Makeup for children


When, just before school, my nine year old daughter came into my bedroom and asked for some lip-gloss, I looked at her in genuine surprise and asked her why

“Well,” she said “there’s this boy in my class who likes me, so I want to look pretty for him.”

No kidding - it was a moment of horror: why on earth does my clever, funny, beautiful daughter feel the need to impress this boy?  Moreover, why does she immediately assume that it’s her appearance that matters?

Of course, the subject of makeup would arise at some point.  Not having come down in the last shower, I knew this.  I just wasn’t prepared for it to arrive so early and with such a stark reason: I want to impress a male; therefore I must improve my appearance.

My mother dealt with this subject by simply banning cosmetics of any kind until I was 13, which meant illicit supplies in my desk at school.  Ditto most of my friends.  I can’t see much point in imposing the same restrictions on my daughter, though, and by any standards, nine is surely too young for this kind of face-painting - especially for the reason she gave.

Then, I think on what my girl watches every morning and how can I blame her? I get up early, jump in the shower, blow dry my hair, and then start on my face. Gone are the days when a slick of lip gloss will save me.  Now its primer, foundation, powder, blusher, mascara and lipstick – and that’s the absolute minimum.  I won’t leave the house wearing less.  That’s what she sees me do, every morning.  To be fair, it is in no way associated with impressing a man, since there isn’t one in my house, but it’s a logical leap for a nine year old to assume that I do it to look prettier, and that the audience is the boys.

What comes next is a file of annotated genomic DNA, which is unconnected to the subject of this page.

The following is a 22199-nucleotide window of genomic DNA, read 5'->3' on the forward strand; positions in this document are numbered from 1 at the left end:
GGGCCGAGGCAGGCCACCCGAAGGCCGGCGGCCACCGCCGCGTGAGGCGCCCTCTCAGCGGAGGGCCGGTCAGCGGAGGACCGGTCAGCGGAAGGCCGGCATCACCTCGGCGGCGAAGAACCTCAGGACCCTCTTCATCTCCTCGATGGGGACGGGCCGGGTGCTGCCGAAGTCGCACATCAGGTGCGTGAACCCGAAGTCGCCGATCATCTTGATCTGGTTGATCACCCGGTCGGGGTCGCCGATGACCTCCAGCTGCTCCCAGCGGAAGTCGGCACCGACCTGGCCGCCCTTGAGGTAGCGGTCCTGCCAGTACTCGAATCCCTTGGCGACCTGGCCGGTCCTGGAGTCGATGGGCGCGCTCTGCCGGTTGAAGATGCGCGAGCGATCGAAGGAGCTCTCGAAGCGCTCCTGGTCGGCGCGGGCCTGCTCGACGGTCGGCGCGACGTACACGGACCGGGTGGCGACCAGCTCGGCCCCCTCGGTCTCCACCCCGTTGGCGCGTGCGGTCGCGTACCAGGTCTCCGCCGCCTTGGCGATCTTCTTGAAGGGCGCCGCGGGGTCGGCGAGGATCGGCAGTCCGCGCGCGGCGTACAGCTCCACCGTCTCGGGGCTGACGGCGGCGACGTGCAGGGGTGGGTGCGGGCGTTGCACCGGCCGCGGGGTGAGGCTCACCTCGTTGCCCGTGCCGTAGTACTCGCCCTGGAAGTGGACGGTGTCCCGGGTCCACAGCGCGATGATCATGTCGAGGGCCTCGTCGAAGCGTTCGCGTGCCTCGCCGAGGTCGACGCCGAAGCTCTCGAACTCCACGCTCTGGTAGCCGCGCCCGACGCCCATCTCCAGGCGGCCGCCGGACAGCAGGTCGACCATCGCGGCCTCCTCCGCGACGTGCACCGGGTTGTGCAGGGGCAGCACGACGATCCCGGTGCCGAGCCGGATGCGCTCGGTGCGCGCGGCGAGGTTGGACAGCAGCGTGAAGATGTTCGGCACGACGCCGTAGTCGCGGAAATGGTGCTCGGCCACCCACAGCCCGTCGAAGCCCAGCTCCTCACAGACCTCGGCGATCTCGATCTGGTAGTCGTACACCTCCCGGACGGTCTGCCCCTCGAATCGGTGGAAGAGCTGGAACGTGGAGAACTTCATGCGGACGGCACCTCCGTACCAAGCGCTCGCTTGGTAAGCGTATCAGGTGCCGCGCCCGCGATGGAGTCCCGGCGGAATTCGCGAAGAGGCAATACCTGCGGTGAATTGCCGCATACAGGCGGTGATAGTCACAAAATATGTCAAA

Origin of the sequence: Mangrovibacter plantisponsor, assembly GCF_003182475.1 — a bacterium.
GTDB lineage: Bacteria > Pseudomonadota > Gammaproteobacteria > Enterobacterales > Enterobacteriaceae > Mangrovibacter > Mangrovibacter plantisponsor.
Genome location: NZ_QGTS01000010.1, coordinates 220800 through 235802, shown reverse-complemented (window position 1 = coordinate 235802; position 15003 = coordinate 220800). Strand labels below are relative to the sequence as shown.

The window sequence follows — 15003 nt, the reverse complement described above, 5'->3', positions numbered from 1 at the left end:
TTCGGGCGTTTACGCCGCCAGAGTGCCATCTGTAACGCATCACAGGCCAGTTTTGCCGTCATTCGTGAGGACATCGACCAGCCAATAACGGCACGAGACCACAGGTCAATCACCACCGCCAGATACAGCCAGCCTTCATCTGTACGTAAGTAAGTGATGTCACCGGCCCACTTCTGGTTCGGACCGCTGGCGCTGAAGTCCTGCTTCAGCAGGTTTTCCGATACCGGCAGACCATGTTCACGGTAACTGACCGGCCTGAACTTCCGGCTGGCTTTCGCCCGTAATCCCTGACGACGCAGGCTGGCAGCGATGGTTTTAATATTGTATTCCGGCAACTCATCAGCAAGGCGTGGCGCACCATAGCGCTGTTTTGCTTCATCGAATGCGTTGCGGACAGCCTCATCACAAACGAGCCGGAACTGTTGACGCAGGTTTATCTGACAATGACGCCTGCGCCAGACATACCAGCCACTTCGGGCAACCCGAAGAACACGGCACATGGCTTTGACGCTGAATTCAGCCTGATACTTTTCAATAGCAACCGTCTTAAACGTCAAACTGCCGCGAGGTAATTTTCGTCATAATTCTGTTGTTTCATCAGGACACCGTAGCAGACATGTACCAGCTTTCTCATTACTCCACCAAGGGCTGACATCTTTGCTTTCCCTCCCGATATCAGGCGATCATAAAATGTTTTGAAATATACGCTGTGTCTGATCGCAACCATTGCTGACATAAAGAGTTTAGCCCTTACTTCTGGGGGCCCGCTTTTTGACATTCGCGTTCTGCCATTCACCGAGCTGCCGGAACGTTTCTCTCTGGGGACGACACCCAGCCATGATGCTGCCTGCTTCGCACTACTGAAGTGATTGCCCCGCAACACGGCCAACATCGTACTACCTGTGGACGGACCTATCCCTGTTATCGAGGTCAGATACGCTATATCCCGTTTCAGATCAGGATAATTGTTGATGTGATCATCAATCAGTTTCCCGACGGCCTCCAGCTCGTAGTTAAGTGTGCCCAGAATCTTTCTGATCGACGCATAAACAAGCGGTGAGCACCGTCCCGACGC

In the end, I ducked the question.  I told her that she looks beautiful just as she is, that it’s not her appearance but her personality that matters, and that anyway, makeup isn’t allowed at school.  But without the excuse of the school rule, what would I have said?

The truth is, I do wear makeup to look what is commonly understood as ‘better’ – but is that an acceptable message to give a girl?  I could tell her that it’s just for older girls and grown-ups, but am I then teaching her that she should worry about ageing, and that youth is everything?

I don’t have the answers to this and can only share with you my thoughts and observations, incomplete as they are.

I’m sure there’s greater wisdom and experience out there – so what did YOU do when faced with the same situation?